PATHOGENESIS — The development of symptomatic hemorrhoids has been associated with advancing age, diarrhea, pregnancy, pelvic tumors, prolonged sitting, straining, and chronic constipation. The association with chronic constipation, however, was not supported in a large epidemiologic study.
The cause of symptomatic internal hemorrhoids is not completely understood, but three predominant theories have been advanced. The first theory posits that, with advancing age or aggravating conditions, the connective tissue which anchors hemorrhoids to the underlying sphincter mechanism deteriorates. Eventually, the weakly anchored hemorrhoids begin to bulge, and "slide" into the anal canal leading to progressive symptoms.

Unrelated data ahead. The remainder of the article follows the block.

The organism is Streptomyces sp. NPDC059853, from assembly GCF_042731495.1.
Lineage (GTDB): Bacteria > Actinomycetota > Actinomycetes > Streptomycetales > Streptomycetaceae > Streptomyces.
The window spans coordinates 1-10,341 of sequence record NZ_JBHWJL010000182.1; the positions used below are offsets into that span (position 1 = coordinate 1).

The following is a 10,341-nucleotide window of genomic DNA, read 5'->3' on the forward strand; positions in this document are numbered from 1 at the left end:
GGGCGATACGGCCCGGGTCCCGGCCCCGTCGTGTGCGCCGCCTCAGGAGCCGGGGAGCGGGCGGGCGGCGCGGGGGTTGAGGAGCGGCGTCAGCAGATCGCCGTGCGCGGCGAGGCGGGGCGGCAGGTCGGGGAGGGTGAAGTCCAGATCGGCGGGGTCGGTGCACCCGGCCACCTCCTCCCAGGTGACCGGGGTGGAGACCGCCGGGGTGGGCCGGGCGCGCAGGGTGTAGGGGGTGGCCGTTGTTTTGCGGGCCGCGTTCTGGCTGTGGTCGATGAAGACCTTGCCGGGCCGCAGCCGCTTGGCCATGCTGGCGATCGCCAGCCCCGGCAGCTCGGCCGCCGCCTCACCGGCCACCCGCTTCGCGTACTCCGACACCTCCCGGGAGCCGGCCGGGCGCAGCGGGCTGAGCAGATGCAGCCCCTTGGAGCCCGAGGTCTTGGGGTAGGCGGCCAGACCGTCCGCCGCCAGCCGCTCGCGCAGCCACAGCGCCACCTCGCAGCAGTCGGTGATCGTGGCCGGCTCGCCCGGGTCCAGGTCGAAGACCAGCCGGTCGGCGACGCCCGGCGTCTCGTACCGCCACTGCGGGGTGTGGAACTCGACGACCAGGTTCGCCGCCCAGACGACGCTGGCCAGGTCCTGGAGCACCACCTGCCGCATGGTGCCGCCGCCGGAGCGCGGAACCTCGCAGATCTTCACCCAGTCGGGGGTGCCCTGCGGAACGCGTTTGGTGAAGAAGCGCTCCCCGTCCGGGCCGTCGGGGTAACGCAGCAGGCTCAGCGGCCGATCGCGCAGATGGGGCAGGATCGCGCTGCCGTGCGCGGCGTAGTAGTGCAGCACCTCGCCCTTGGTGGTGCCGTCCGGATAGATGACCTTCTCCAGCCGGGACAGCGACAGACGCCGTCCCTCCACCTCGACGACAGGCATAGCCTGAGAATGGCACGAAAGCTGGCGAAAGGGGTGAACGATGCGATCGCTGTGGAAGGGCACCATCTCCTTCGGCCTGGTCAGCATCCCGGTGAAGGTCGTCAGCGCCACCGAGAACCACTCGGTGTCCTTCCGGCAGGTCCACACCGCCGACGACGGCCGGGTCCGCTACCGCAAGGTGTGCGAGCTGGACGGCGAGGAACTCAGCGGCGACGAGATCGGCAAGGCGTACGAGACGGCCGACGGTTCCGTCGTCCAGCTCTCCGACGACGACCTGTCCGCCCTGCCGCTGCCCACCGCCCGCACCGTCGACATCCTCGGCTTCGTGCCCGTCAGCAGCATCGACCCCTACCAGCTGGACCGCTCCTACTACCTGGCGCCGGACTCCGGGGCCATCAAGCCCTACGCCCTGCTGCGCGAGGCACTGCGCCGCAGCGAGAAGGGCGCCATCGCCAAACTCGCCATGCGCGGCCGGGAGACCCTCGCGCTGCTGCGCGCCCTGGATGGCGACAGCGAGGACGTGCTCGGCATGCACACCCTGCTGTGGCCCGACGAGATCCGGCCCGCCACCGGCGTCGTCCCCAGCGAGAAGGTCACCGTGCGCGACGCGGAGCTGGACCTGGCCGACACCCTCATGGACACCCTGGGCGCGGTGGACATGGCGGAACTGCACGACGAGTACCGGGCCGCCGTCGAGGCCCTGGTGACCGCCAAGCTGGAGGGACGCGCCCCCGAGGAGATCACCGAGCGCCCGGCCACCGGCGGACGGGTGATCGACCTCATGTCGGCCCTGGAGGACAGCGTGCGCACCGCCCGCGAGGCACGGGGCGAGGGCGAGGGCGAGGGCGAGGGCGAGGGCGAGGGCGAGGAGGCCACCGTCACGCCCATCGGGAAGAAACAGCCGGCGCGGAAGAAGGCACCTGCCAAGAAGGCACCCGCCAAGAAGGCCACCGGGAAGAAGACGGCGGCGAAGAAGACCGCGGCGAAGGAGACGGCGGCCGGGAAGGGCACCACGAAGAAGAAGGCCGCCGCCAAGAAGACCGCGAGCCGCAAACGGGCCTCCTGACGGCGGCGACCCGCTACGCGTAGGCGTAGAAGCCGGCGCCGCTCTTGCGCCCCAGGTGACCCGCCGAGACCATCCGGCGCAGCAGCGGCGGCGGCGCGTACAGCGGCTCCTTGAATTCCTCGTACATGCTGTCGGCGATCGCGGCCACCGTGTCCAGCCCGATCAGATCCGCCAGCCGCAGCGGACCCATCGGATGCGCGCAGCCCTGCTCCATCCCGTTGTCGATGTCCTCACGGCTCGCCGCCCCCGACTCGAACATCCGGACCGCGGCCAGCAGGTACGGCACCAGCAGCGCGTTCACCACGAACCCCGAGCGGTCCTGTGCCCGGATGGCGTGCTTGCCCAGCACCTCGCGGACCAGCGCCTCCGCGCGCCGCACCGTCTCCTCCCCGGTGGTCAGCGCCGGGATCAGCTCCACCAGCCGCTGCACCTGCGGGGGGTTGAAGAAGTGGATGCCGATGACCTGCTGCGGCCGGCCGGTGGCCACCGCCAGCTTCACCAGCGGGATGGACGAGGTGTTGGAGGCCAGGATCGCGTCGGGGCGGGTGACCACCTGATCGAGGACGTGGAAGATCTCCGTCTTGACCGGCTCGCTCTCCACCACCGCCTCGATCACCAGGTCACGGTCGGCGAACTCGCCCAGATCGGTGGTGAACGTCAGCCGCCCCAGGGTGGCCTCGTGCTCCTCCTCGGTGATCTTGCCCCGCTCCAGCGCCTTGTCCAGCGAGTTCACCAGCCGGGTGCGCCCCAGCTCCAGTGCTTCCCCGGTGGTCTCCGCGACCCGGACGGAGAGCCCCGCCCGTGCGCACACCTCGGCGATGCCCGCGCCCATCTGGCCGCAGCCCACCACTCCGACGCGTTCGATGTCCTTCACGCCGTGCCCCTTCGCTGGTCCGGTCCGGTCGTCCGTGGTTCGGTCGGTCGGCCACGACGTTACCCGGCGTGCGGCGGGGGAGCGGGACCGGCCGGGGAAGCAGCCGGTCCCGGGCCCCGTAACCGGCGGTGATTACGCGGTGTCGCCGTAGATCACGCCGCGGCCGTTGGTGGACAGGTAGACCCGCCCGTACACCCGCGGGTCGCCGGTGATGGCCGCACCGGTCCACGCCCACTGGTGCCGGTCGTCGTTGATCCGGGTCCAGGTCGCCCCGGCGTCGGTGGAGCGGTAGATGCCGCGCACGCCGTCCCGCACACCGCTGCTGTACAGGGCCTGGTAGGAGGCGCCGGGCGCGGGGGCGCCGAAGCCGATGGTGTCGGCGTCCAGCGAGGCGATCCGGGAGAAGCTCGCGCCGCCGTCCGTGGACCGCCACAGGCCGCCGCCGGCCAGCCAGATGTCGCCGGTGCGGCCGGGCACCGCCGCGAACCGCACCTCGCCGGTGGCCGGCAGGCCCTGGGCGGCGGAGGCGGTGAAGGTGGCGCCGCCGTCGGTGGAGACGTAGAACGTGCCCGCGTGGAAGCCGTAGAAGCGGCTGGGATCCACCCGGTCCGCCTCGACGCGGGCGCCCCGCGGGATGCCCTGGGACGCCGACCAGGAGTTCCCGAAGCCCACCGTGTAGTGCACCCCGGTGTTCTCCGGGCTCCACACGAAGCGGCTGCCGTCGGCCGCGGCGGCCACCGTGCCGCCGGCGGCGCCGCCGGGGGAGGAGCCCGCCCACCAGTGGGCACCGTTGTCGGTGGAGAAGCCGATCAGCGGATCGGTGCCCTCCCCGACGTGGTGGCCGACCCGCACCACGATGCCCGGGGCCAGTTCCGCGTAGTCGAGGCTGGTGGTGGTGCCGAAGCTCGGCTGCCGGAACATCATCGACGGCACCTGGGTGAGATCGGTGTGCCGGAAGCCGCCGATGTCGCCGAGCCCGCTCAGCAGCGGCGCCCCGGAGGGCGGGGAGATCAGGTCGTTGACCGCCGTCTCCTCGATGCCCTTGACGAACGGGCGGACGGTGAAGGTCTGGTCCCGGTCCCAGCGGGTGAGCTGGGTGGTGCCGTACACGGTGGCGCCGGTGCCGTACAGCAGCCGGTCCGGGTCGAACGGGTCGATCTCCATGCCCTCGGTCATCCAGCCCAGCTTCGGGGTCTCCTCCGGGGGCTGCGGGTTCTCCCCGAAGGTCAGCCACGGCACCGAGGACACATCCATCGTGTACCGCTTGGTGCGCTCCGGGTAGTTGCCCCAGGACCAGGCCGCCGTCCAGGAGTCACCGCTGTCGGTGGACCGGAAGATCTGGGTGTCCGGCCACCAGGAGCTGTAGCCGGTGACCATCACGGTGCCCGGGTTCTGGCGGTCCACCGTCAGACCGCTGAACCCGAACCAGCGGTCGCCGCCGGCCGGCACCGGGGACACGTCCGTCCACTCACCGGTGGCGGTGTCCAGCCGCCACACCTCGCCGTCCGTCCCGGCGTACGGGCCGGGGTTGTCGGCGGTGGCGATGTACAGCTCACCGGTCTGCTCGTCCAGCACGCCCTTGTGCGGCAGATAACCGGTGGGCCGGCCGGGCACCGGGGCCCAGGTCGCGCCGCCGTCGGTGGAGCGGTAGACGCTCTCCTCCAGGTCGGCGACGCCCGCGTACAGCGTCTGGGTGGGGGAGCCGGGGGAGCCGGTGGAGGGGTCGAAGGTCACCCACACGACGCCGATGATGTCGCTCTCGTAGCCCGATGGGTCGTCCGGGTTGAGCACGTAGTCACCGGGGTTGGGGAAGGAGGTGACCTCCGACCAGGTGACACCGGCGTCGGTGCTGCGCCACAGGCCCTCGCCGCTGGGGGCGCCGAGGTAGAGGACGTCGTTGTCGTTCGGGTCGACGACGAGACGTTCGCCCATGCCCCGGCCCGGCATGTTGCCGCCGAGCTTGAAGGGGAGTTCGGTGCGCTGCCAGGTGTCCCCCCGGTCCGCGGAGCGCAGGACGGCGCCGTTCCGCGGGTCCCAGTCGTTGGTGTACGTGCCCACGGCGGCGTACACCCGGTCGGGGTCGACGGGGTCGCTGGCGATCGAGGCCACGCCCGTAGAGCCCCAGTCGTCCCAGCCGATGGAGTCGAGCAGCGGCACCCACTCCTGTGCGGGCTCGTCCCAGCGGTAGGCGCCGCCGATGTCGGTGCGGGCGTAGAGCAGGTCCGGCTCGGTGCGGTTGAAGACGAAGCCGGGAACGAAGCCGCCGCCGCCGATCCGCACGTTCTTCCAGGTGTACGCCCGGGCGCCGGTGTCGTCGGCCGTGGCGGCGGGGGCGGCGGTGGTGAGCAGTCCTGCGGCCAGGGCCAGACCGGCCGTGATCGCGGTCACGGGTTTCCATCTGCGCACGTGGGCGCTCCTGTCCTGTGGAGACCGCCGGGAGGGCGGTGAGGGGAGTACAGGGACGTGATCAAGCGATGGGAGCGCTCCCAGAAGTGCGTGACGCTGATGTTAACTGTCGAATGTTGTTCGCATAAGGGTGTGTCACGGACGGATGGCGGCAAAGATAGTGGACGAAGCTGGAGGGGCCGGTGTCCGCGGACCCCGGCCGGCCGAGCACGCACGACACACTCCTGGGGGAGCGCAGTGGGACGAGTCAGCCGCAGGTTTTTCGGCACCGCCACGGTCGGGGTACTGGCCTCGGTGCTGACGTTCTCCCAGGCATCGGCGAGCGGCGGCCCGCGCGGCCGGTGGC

The second theory suggests that symptomatic hemorrhoids arise from hypertrophy or increased tone of the internal anal sphincter. During defecation, the fecal bolus forces the hemorrhoidal plexus against the internal sphincter, which causes them to enlarge and become symptomatic.
The third theory attributes the development of symptoms to swelling of the hemorrhoidal cushions. This theory assumes that the anatomic properties of the hemorrhoidal plexus are similar to those of erectile tissue. In support of this hypothesis is the observation that hemorrhoids regress following ligation of the hemorrhoidal arteries.
Several lines of evidence support or contradict each theory. However, the cause may be different in individual patients or multiple factors may coexist.